REVIEW: ‘Batman: Urban Legends,’ Issue #7

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Batman Urban Legends #7

Batman: Urban Legends #7 is an anthology series published by DC Comics. Unlike previous installments of the series, this issue comprises four one-shots rather than continuing any ongoing stories. However, there is an overarching theme of exploring the various future of the Dark Knight and the other men who have held his mantle.

“Wake” is set in the world of Batman Beyond; it is written by Jackson Lanzing & Collin Kelly, illustrated by Max Dunbar, colored by Sebastian Cheng, and lettered by Aditya Bidikar. “The Executive Game” features an adult Damian Wayne as Batman 666; it is written by Tim Seeley. illustrated & colored by Juan Ferreyra, and lettered by Becca Carey. “Hunter…or Hunted” returns to the world of DC Future State and chronicles Cassandra Cain’s fight to stay one step ahead of the Magistrate; it is written, illustrated, colored, and lettered by Guillaume Singelin. Finally, “The Batman With No Name” is written by Kenny Porter, illustrated by Baldemar Avas, colored by Alejandro Sanches, and lettered by Tom Napolitano.

“Wake” is the biggest story of the four, clocking in at thirty pages and serving as the major focus of the issue. In it, Bruce Wayne is mysteriously murdered, and Terry McGinnis races to solve said murder while fighting against a mysterious new force. Lanzing and Kelly are no strangers to writing futurist tales, having launched a Kang the Conqueror miniseries at Marvel and writing Star Trek: Year Five for IDW. Here they leap back and forth between two different points in time; the final conversation between Terry and Bruce and Terry’s trek through Neo-Gotham. Bruce’s death weighs heavily on Terry and causes him to shift from his usual flippant self to a more ruthless Batman-in other words, like Bruce at his prime.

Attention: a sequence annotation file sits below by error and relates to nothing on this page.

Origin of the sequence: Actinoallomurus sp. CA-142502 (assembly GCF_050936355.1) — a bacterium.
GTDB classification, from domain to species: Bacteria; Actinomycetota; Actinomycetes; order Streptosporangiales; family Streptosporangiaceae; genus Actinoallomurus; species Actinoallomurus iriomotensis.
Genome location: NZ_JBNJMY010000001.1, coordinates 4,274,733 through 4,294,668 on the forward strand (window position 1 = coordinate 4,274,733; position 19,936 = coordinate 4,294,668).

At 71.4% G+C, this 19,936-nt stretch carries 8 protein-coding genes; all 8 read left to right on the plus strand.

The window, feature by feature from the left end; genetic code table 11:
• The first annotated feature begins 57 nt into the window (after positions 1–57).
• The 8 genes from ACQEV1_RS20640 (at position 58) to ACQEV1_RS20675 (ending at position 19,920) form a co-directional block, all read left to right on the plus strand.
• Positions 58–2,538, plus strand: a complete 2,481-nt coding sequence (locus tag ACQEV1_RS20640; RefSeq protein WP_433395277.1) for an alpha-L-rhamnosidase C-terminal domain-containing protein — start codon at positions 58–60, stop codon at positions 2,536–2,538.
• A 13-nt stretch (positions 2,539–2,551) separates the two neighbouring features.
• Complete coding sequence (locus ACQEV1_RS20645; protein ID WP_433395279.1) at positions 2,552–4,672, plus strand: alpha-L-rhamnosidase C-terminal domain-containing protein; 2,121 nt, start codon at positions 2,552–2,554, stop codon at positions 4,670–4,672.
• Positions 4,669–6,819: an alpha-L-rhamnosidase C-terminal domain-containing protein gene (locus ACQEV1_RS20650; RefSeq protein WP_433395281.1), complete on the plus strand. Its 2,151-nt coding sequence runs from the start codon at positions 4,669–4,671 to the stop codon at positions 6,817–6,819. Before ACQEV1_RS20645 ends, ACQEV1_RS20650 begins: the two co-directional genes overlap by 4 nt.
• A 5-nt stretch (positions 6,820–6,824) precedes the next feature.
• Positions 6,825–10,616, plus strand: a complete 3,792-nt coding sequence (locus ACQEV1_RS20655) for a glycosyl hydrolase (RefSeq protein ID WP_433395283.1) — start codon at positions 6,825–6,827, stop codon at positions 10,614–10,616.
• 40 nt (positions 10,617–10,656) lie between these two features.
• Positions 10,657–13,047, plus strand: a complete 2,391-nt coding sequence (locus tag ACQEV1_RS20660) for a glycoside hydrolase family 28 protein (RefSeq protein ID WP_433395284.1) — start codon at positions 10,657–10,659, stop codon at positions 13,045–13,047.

Joining Lanzing and Kelly on art duties is Dunbar, who previously illustrated an Outsiders-focused story in Urban Legends. Dunbar’s animated art style fits perfectly with the cyberpunk world of Batman Beyond; he mostly draws Terry in the shadows, with Cheng’s colors highlighting the glowing white eyes and blood-red symbol that is a part of Terry’s Batsuit. Eagle-eyed fans will also notice Batman Beyond supporting characters sprinkled throughout the story, from villains like Shriek to allies like Ace the Bathound.

Out of the other stories, “Hunter…or Hunted” was the one that stood out the most to me. Future State was a surprisingly well-executed concept, and I’m glad DC is building up to events that happened in those various titles instead of treating it like a one-and-done. Singelin, best known for his graphic novel series The Grocery, brings an anime-inspired flair to his story as Cassandra navigates the streets of Gotham City. Between the heavy cloak, Cassandra wears and the mechanical design of the Magistrate’s Peacekeepers, I got some heavy Alita: Battle Angel vibes from the story. Seeley and Ferreyra return to the world of Batman 666, easily picking up where Grant Morrison and Andy Kubert left off. And “The Batman With No Name” features the most cutting edge Batman, who has the ability to change outfits that resemble various points in the Dark Knight’s history; he even has a robotic Robin!

Batman: Urban Legends #7 paints different futures for the Dark Knight but ultimately shows that no matter the era, Batman will remain a constant. With a new Batman Beyond series teased for next year, this is one of the strongest issues that Urban Legends has put out so far.

Batman: Urban Legends #7 is available now wherever comics are sold.

Batman: Urban Legends #7
4.5

TL;DR

Batman: Urban Legends #7 paints different futures for the Dark Knight but ultimately shows that no matter the era, Batman will remain a constant. With a new Batman Beyond series teased for next year, this is one of the strongest issues that Urban Legends has put out so far.